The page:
|Yde Girl, a 2000-year-old found in a bog.|
The bog people are coming.
No, it's not a bad movie, but rather the culmination of years of archaeological research and an international (dare I say it?) love affair with human corpses found in European bogs. The Mysterious Bog People, an exhibition at the Canadian Museum of Civilization, features bodies mummified in peat bogs – wet, dead vegetative matter.
In fact, you may be familiar with the exhibition’s poster girl, a 2000-year-old red head known as Yde (pronounced Yidda) Girl. Her international popularity generated books, songs, poems, stories and two TV documentaries.
In 1897, two Dutch peat cutters dragged her leathery, withered corpse from a small bog in the northern Netherlands. A seven-foot-long banded wrapped three times around her neck indicated an untimely end. Yde Girl ended up in the Drents Museum in Assen, which now has one of the largest bog body collections in Europe. She was pretty much forgotten until almost a century later when she sparked the curiosity of an archaeologist interested in “bog bodies”.
Who are the bog bodies?
When Dr. Wijnand van der Sanden, a specialist in Iron Age Dutch villages, arrived at the Drents Museum in 1987, he realized that although the human remains on display drew a lot of interest from the public, very little was actually known about the bodies. Who were they, where did they come from, when did they die and above all, how did they end up in the bogs?
“When I joined the museum in ‘87, I soon found out that Dutch bog bodies had never been studied in a thorough way,” says the matter-of-fact van der Sanden, 49, one of the world’s five bog body researchers. “I very quickly took interest in bog bodies, also in response to the public’s questions. I couldn’t answer their questions.”
Digging up answers
Van der Sanden, who became fascinated with bog bodies as a teenager after reading The Bog People by P.V. Glob, started doing research on bog bodies. He called human geneticists, blood-typing specialists, textile experts, anthropologists, pathologists and forensic experts.
They learned that Yde Girl had died as about age 16. She had been wearing a woolen cloak and the band knotted around her neck was probably a waistband. A sliding knot had been tied beneath her left year and tightened until she asphyxiated. Her hair had been cut off on the right side of her head, and she had possibly been stabbed under the collarbone.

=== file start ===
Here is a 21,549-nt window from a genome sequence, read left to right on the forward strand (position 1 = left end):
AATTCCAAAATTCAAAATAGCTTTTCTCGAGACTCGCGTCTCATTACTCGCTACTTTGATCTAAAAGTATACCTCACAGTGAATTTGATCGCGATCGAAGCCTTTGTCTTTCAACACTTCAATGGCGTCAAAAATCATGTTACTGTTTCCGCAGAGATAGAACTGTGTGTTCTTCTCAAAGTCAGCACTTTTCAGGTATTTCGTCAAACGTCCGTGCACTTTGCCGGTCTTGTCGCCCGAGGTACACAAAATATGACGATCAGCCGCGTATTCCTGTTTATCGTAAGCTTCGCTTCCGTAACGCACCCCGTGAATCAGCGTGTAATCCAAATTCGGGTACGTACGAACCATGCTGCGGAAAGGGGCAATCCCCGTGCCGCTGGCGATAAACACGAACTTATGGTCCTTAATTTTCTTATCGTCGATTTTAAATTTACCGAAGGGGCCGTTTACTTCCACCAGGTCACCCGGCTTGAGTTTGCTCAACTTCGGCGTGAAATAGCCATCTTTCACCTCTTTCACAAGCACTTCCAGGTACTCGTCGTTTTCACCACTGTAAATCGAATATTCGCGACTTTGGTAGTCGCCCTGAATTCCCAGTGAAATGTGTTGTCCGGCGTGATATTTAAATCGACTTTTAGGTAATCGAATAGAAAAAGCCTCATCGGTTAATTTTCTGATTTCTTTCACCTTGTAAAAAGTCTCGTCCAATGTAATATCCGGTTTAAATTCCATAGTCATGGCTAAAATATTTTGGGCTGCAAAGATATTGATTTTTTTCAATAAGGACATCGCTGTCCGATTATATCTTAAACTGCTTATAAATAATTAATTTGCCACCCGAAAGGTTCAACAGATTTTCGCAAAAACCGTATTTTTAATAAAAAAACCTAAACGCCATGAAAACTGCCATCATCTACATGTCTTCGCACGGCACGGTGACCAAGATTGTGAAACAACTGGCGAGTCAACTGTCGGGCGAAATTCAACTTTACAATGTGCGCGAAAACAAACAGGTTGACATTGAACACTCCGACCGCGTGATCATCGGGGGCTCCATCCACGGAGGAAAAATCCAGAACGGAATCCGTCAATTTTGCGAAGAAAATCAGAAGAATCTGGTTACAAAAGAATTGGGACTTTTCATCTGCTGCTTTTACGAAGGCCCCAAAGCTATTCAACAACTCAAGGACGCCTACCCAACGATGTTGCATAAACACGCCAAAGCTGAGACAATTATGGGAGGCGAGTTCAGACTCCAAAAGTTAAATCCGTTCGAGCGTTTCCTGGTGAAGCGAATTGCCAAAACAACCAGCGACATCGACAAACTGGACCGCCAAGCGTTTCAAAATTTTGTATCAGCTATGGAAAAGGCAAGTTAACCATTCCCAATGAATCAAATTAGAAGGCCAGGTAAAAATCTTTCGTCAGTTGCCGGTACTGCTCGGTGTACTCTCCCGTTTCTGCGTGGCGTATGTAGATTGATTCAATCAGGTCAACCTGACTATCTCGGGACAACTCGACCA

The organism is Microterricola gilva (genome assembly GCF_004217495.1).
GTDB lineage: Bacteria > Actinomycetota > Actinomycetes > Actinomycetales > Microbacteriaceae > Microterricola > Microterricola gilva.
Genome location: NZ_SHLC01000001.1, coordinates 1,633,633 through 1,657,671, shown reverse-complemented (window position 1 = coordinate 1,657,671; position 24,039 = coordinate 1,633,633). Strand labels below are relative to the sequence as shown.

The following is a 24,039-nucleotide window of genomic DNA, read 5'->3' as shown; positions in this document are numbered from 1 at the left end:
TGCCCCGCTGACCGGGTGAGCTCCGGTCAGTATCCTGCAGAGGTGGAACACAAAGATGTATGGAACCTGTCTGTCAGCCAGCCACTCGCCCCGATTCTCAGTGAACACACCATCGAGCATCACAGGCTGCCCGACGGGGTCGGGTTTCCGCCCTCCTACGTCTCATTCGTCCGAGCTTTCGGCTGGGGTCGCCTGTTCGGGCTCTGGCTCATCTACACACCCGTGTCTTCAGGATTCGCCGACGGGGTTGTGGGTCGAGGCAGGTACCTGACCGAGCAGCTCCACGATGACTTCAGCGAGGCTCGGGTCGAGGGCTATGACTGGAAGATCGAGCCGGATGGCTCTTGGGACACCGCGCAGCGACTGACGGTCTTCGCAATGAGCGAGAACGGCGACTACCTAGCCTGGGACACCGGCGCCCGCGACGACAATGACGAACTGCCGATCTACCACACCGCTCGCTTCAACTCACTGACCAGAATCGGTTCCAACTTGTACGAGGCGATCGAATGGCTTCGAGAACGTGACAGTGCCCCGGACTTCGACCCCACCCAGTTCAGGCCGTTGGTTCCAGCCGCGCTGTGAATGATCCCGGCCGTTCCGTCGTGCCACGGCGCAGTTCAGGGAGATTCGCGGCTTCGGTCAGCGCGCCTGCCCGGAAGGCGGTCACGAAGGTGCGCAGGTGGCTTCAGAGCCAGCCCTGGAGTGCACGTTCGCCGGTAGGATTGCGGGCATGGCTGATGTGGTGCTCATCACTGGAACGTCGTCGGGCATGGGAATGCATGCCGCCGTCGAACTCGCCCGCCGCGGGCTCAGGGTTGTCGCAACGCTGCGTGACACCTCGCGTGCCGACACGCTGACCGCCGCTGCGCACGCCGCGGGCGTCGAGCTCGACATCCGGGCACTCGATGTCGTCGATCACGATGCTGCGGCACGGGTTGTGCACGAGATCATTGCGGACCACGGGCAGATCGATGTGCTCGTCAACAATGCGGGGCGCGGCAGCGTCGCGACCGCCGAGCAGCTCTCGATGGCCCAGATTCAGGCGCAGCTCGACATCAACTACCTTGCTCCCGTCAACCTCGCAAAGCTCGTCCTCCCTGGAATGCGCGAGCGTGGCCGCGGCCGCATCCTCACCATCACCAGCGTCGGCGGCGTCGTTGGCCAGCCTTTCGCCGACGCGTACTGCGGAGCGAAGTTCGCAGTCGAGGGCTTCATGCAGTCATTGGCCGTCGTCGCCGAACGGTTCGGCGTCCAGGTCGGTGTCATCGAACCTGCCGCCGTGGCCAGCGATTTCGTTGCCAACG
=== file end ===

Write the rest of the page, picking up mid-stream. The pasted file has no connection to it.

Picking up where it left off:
Bringing Yde Girl back to life
Eager to learn as much as he could about the only bog body at the Drents Museum with a head, van der Sanden contacted British medical artist Richard Neave about reconstructing Yde Girl’s head. Neave also reconstructed the head of Lindow Man, an Iron Age Briton found in a British bog in 1984.
“I also thought it would be a good way to make bog bodies more relative to visitors,” says van der Sanden, who left the Drents Museum five years ago to continue his bog body research as the county archaeologist for the Dutch province of Drenthe. “If you look at the remains, it is very difficult to imagine once-living people.”
He was right, Yde Girl was a huge hit. International interest in her and bog bodies climaxed with the release of two films (one by the Discovery Channel in 1997 and the other in 1998 by the BBC) and an exhibition of bog mummies from the Drents Museum.
A case of human sacrifice
Van der Sanden says it was quite likely that Yde Girl was sacrificed to the bogs: “The bodies are a part of the bigger picture of sacrifice, and the exhibition tries to show that.”
Van der Sanden explains that in prehistoric times, northwestern Europe became increasingly wet and peat began to form, eventually the areas were covered by bogs. People living on the high dry land between the bogs believed that the dangerous, foggy areas were inhabited by gods and spirits who controlled daily life. To keep on good terms with the gods, people deposited offerings in the bog. Written evidence from the medieval period, as well as the writings of Romans, including Tacitus, support the human sacrifice theory.
“Yde Girl is a part of a pattern of human sacrifice, but why sacrifice her?” asks van der Sanden “I don’t know. That goes for all bog bodies.”
The Mysterious Bog People exhibition closed in 2005 after appearing in five countries, but you can still view it online. Yde Girl is now back home at the Drents Museum if you feel like paying your respects.
This will be my last post for 2012. Back in January. Happy holidays and see you next year!